Ancient Maya farms found in Yucatan Peninsula wetlands

Indigenous communities grew surplus crops to support an active trade with neighbors up and down the Peninsula, say Univ. of Cincinnati archaeologists

University of Cincinnati geography professor Nicholas Dunning, left, and assistant professor Christopher Carr have been studying ancient Maya sites in Mexico. Photo: Joseph Fuqua II / UC Creative Services
University of Cincinnati geography professor Nicholas Dunning, left, and assistant professor Christopher Carr have been studying ancient Maya sites in Mexico. Photo: Joseph Fuqua II / UC Creative Services

The ancient Maya grew surplus crops to support an active trade with neighbors up and down the Yucatan Peninsula, said archaeologists with the University of Cincinnati.

They will present their findings at the annual American Association of Geographers conference in Washington, D.C.

A research team found evidence of cultivation along irregular-shaped fields that followed the paths of canals and natural water channels on the Gulf of Mexico.

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The extensive croplands suggest the ancient Maya could grow surplus crops, especially the cotton responsible for the renowned textiles that were traded throughout Mesoamerica.

“It was a much more complex market economy than the Maya are often given credit for,” said Geography Professor Nicholas Dunning. Local workers brought Campeche’s Laguna de Terminos site to the attention of researchers about seven years ago.

“A forester working in the area said there seemed to be a network of ancient fields,” Dunning said in Phys.org. “I looked on Google Earth and was like, ‘Whoa!’ It was an area in the Maya Lowlands that I’d never paid any attention to. And obviously not a lot of other people had, either, from the perspective of looking at ancient agriculture.”

“It appears they developed fairly simply from modifications of existing drainage along the eastern edge of the wetlands,” Dunning said. “They probably deepened and straightened some channels or connected them in places, but then further expanded the fields with more sophisticated hydro-engineering.”

“That’s the magic of LIDAR,” UC assistant research professor Christopher Carr said. Carr spent a career practicing engineering before returning to UC to study and eventually teach in the geography department. He approaches questions about the ancient Maya from an engineer’s perspective.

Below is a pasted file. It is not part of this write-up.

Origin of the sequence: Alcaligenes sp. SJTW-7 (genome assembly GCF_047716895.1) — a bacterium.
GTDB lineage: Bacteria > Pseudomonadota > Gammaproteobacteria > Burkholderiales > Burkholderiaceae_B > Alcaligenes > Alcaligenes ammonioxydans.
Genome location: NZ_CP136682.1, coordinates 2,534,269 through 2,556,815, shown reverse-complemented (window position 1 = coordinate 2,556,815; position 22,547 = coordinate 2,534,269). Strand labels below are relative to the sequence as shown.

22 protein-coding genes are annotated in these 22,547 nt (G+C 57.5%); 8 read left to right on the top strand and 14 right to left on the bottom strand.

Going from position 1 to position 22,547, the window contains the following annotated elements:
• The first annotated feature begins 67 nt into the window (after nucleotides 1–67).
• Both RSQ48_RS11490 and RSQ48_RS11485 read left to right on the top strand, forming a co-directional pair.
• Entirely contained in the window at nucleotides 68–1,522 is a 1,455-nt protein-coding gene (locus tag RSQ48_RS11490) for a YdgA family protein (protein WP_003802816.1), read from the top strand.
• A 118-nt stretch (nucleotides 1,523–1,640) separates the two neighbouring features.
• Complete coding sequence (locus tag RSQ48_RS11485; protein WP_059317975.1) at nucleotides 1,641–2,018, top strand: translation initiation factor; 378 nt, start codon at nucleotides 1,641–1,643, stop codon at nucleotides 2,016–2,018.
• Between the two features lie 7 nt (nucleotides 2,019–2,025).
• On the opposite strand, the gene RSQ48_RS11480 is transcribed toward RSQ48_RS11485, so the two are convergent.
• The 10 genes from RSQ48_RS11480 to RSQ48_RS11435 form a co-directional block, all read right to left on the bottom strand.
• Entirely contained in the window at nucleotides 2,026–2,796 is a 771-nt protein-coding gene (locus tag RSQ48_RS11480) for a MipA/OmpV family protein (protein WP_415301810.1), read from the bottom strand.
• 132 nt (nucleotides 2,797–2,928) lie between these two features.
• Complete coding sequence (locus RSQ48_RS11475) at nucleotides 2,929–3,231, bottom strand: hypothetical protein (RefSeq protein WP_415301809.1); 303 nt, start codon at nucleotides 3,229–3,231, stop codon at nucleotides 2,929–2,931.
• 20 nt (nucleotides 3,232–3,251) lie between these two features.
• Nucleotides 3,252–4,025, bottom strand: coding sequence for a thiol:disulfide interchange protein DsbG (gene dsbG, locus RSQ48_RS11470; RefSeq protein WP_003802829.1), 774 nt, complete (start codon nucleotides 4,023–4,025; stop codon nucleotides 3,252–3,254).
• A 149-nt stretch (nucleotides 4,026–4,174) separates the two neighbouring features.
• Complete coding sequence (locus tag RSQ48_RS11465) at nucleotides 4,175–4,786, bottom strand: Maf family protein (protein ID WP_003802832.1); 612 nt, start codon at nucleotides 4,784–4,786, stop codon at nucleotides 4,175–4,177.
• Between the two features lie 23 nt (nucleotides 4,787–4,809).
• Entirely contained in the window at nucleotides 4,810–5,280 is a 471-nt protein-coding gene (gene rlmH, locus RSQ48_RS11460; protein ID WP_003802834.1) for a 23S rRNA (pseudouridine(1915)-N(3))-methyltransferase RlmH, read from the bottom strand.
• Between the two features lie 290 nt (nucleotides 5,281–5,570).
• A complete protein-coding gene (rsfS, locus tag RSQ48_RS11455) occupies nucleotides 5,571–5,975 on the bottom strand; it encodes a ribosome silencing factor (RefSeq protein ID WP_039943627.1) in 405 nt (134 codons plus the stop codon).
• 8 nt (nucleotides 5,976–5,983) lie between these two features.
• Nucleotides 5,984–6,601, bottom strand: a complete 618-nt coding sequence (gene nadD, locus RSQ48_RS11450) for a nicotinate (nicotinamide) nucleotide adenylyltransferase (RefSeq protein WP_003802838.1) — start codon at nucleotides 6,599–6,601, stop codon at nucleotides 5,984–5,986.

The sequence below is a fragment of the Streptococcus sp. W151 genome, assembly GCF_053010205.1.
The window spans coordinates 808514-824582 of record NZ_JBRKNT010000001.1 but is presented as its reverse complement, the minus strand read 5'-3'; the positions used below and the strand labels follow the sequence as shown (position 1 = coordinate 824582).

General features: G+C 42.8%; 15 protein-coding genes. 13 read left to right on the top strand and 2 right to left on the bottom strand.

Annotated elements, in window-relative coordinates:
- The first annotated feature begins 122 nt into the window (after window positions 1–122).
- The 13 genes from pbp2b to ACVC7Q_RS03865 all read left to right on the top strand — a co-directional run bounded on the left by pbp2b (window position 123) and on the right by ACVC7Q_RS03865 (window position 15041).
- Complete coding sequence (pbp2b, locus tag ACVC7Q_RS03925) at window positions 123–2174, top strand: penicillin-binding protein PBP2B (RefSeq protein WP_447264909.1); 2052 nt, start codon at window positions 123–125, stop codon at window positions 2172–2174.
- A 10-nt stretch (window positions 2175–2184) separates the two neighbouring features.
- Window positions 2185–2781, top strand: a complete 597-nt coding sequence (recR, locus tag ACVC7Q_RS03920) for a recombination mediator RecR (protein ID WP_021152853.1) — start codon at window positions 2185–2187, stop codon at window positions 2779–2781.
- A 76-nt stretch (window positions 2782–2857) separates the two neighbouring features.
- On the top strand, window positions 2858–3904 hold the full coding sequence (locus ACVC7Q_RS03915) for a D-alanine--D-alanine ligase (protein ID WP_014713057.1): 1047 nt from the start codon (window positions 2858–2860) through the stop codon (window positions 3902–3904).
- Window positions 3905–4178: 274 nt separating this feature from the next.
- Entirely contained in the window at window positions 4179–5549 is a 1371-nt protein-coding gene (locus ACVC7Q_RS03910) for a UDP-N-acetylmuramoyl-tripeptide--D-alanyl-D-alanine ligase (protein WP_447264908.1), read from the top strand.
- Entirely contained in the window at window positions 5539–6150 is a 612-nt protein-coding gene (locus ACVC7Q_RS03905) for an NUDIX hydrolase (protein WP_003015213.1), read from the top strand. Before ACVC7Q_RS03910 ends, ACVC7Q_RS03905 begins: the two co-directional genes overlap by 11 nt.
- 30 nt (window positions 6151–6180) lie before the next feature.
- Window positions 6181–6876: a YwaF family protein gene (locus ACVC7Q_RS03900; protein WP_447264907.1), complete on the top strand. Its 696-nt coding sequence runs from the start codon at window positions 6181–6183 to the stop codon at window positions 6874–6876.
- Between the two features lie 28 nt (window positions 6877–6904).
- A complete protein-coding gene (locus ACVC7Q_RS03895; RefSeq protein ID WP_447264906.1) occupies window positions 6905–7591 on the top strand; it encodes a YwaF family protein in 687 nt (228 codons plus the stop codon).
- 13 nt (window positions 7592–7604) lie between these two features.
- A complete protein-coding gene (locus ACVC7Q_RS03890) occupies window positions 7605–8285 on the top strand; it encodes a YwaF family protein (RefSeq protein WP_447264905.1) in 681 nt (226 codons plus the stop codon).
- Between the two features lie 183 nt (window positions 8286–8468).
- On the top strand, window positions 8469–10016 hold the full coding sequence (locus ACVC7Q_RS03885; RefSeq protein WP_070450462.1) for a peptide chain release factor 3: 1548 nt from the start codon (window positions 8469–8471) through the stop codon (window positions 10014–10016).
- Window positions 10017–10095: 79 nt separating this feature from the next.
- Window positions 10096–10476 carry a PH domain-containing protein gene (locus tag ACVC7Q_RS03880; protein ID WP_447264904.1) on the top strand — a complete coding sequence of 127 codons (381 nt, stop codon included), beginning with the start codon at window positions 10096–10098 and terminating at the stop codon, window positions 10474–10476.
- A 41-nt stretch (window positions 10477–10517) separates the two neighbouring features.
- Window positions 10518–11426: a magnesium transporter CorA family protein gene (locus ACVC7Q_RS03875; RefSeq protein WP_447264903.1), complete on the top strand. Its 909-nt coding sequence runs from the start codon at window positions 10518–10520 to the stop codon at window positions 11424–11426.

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Carr pointed to a map of Yaxnohcah, Mexico, showing a small reservoir the ancient Maya apparently dug in a wetland far from cultivated fields or known settlements.

“What were my ancient counterparts thinking when they built that water reservoir? What did they want to accomplish?” he asked.

Carr also used the LIDAR imagery in the project to follow an ancient Maya road that perhaps hasn’t been traveled in more than 1,000 years. The road is perfectly visible on the LIDAR map but is virtually impossible to discern when you are standing right on it, Carr said.

“There’s vegetation everywhere. But when you’ve been doing this for a while, you notice little things,” Carr said. “I’ll have a LIDAR image on my smartphone that shows me where I am, but I don’t see anything but rainforest. You just walk back and forth until you can feel something underfoot and follow it.”

Identifying possible roads is important for another interest of the UC researchers: ancient Maya marketplaces. Dunning and Carr are working at Yaxnohcah with researchers such as Kathryn Reese-Taylor from the University of Calgary and Armando Anaya Hernandez from Universidad Autónoma de Campeche to unlock the mysteries of the ancient Maya economy. Additionally, they and graduate student Thomas Ruhl have been analyzing NASA’s LIDAR imagery across the Yucatan Peninsula to identify more ancient marketplaces.

Unlike pyramids or even many homes, marketplaces had no foundations or permanent structures, researchers said. They were built on low platforms or cleared areas, perhaps like a seasonal fair or flea market. But they were an important part of life in Maya culture